As with most Conservative policies this one is about flexibility, freedom of choice, the stimulation of economic activity, creation of wealth and an acknowledgement that the country’s economic fortunes will always rest with the private sector not the state. Unlike our government of the past 12 years which has proven that its reversion to the Stalinist statist controls and employment policies beloved by its forebears has left the economy in the usual state of carnage that has marked every other end to its terms of office. Time to bring back the people who can release the economy from its shackles – after, of course, clearing up the horrendous mess that is being left behind.

  • Working Class Tory

    I’m a hard-right Conservative, but you’ve got this right. I don’t know much about it, but scrapping the minimum wage is fairly indefensible.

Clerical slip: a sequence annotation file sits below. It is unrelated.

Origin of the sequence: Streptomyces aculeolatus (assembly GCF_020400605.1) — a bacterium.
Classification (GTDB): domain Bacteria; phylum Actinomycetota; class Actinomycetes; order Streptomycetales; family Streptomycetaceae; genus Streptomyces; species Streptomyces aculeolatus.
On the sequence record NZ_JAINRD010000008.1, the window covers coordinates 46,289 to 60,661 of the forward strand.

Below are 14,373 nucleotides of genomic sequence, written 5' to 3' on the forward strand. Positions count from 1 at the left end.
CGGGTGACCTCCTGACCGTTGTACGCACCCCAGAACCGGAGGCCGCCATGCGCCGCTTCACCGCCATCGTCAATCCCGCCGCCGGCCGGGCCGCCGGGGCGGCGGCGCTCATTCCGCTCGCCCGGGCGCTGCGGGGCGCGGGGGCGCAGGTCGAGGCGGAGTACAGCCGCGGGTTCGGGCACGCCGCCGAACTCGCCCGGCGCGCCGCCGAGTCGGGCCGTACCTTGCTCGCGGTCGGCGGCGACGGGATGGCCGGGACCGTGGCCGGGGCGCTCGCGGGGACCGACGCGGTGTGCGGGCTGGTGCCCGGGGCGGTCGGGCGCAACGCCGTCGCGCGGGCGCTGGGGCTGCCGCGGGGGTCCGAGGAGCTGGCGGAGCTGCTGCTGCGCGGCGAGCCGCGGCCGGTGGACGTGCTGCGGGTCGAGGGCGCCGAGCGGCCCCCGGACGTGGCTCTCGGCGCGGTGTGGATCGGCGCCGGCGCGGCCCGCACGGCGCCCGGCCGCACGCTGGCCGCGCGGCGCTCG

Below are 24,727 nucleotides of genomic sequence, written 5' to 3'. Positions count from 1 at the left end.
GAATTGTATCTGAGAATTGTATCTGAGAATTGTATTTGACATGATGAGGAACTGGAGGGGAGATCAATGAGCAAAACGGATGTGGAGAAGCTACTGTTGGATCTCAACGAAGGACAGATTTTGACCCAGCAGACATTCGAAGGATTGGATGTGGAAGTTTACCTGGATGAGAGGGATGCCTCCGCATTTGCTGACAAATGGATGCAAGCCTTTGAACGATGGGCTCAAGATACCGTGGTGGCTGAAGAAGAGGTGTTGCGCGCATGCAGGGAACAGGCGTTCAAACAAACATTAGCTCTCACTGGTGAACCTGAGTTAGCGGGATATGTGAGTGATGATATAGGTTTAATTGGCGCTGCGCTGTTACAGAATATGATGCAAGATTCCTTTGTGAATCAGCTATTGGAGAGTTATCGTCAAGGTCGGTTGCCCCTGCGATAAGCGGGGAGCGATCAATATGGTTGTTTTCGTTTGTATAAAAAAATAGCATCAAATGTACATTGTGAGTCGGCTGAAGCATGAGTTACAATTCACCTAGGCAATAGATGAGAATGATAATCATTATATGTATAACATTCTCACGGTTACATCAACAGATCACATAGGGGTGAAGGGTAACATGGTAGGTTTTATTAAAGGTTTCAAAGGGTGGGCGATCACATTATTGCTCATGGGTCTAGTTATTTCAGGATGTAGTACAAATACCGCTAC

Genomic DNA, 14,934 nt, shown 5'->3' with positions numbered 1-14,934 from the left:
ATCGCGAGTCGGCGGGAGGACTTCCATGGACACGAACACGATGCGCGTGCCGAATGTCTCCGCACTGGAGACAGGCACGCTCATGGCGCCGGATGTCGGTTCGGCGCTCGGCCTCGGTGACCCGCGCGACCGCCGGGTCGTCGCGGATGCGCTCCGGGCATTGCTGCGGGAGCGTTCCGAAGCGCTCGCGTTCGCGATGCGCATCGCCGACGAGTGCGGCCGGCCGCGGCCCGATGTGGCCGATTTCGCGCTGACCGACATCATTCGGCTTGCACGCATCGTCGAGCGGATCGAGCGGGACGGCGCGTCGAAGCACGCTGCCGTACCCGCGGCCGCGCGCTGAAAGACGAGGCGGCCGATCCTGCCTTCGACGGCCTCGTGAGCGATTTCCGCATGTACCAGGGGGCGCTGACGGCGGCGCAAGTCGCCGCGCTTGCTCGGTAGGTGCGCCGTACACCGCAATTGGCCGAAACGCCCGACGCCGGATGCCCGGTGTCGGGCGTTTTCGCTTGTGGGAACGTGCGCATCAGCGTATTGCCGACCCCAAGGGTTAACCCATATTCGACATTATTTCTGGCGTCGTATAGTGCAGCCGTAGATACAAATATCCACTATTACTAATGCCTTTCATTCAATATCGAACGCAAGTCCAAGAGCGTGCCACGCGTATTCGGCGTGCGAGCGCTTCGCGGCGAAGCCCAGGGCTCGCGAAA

• Jonathan

    Part of the function of the law is to protect the weak from the strong and a law that protects employees in low-paid jobs from exploitation seems like a fair law to me.

    But aren’t you setting up a bit of an Aunt Sally here? The Bill to abolish it is a Private Member’s Bill. It has no chance of becoming law. It does not represent Conservative Party policy.

    I have a suspicion (which I am sure is terribly unworthy) that you and Mr Prescott are trying to stage a diversion here. The real issue is why Mr Brown splurged on this country’s credit card in the good times and is now unable to pay it off.

  • VHarding

    Scary stuff. Alastair, can’t you use your influence to get this stuff in the press? It is so important that people are aware of the devastating consequences of letting the Tories back in. Davey C may be baby-faced and spouting goodwill, but this blog proves that his party is still packed to the rafters with moat-cleaning, helicopter-owning, right wing old stodgers who have no place in a representative democracy.